We had locked down the company I wanted, a major success but still something just did not feel right. I had a conversation with Mr. Li about my idea for an Old Shanghai theme previously and he was not enthusiastic about it. Aside from the argument that Northerners don’t do a Southern theme and it would seem out of place, he further felt that the theme did not have anything to do with us. In actual fact, he even felt uncomfortable with this theme for political reasons. “That time in Shanghai was a time when Western powers colonized Shanghai, it reminds us of a shameful time of submission. It’s not appropriate for a wedding.”
I was genuinely surprised at this but in all honesty maybe just a bit ignorant and naive. I have witnessed first-hand the Chinese anger that still rages within locals whenever the Opium Wars come up; it is, if I may be honest, the reason I often choose to introduce myself as German rather than British. The former will usually result in major enthusiasm, something I was not used to at all back in Europe, while the second will not be met with outright hostility, yet still tends to be a little less warm. Especially if the destruction of the Old Summer Palace, Hong Kong or the Opium Wars come up, the situation quickly turns sour. When I once suggested to one Chinese friend to attend a movie night, at which a film on the war was to be shown, they vehemently refused and got incredibly upset, stating “this is China’s period of shame, I would never watch a film about it.” More incidents along these lines have made it increasingly clear that this is a very touchy subject.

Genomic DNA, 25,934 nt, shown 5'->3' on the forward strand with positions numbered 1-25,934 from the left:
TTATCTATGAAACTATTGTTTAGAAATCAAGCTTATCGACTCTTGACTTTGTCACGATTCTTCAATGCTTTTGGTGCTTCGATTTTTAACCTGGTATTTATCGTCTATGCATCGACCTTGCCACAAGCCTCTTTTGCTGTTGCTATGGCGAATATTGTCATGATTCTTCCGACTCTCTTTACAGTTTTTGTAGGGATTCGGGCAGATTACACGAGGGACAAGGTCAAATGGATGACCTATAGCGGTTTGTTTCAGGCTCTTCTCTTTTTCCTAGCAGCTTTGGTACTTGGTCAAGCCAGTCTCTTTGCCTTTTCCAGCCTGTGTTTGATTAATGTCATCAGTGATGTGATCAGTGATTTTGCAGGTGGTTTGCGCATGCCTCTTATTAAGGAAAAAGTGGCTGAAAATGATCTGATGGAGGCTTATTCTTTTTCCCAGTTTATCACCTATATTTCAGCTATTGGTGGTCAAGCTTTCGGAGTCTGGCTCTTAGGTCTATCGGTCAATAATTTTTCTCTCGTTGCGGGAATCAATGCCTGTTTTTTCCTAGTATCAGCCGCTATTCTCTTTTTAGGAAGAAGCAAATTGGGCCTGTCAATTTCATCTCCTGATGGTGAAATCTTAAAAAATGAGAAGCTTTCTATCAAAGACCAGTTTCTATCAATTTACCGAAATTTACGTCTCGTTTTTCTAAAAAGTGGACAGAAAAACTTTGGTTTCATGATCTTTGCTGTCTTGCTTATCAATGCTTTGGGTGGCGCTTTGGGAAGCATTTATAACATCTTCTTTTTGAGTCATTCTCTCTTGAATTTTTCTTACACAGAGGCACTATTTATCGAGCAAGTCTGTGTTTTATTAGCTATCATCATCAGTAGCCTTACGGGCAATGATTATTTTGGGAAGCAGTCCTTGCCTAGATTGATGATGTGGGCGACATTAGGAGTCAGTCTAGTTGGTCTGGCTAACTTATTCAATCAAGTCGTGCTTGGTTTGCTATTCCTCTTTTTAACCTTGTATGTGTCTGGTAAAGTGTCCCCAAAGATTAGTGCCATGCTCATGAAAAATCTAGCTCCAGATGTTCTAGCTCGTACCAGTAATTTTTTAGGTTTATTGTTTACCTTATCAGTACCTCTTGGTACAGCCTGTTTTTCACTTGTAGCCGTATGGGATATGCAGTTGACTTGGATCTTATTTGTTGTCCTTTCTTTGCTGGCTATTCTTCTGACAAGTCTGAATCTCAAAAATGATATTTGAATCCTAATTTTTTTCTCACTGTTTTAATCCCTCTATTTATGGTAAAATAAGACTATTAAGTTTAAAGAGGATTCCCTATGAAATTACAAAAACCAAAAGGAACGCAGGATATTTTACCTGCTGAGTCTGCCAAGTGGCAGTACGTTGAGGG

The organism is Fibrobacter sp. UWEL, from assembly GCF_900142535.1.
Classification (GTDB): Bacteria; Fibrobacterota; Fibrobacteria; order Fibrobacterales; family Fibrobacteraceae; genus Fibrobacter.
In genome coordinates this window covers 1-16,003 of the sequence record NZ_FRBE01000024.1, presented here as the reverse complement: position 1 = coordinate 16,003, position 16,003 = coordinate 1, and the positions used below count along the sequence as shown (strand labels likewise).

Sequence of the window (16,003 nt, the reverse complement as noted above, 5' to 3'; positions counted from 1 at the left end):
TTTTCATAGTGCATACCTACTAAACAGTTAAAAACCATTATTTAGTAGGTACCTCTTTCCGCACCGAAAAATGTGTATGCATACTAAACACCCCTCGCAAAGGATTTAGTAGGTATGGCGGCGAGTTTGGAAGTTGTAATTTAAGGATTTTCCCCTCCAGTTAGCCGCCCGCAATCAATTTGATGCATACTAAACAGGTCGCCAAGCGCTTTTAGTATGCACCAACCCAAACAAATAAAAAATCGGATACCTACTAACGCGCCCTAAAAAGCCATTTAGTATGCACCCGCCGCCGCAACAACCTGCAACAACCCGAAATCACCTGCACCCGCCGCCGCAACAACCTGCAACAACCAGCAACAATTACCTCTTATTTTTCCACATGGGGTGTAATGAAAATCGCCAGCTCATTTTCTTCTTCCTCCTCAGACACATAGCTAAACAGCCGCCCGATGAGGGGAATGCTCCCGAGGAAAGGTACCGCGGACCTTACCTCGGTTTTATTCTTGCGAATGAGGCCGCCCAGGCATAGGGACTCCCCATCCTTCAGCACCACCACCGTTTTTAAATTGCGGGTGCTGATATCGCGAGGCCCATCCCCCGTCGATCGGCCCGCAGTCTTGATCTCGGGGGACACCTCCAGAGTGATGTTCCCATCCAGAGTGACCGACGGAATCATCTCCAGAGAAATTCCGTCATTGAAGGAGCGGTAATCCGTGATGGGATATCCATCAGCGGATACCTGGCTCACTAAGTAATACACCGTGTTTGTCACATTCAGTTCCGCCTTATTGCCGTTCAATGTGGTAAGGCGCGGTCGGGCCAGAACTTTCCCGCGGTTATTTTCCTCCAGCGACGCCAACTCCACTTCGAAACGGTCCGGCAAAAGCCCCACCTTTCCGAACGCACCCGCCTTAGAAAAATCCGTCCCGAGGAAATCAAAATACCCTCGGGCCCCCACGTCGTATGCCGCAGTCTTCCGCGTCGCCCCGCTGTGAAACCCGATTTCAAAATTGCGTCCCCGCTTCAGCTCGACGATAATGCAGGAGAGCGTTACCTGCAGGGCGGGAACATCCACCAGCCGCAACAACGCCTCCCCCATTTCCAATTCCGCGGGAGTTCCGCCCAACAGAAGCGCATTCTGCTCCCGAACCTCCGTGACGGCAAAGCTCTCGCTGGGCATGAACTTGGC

While I made the argument that an Old Shanghai wedding theme is purely an artistic statement and not a political one, and he quickly gave in when he saw how passionate I was about having this theme, I still felt uneasy at the thought of forcing a theme on him that he did not like. Part of me kept rethinking the decision, despite the fact that I was spending many an evening combing through the internet for Republican style wedding dresses and Qipaos for my bridesmaids.
One major concern he kept voicing though was that most Old Shanghai themes are rather dark, and indeed this was one of the issues I had noticed myself. Bordeaux red, dark green or the darkest shade of purple, velvet and other heavy materials made most of the decor I found online look rather dreary and depressing. Not very celebratory at all. Now a dark theme is only as dark as you make it, and so I decided to go with a champagne-white colour scheme that would lighten up the whole thing.
As I mentioned before, MiL had found the “phallic cake company”, and it seemd like a sign from the heavens that Old Shanghai would succeed. The pictures we found of a wedding by this company seemed themed around Paris, in dark purple and white, and was just the right amount of tacky to be fun. The thing that sold me were the penis cakes that were randomly placed among the decoration. I still wonder whose idea those were. Hence, this new wedding company, that I was 100 percent sure I wanted to do my wedding was known as the “penis cake company”. I managed to get in touch with the planner from PCC and she was very helpful and enthusiastic. As many long-termers to China will know, good service is not easy to come by in most parts, unless you pay horrendous amounts of money.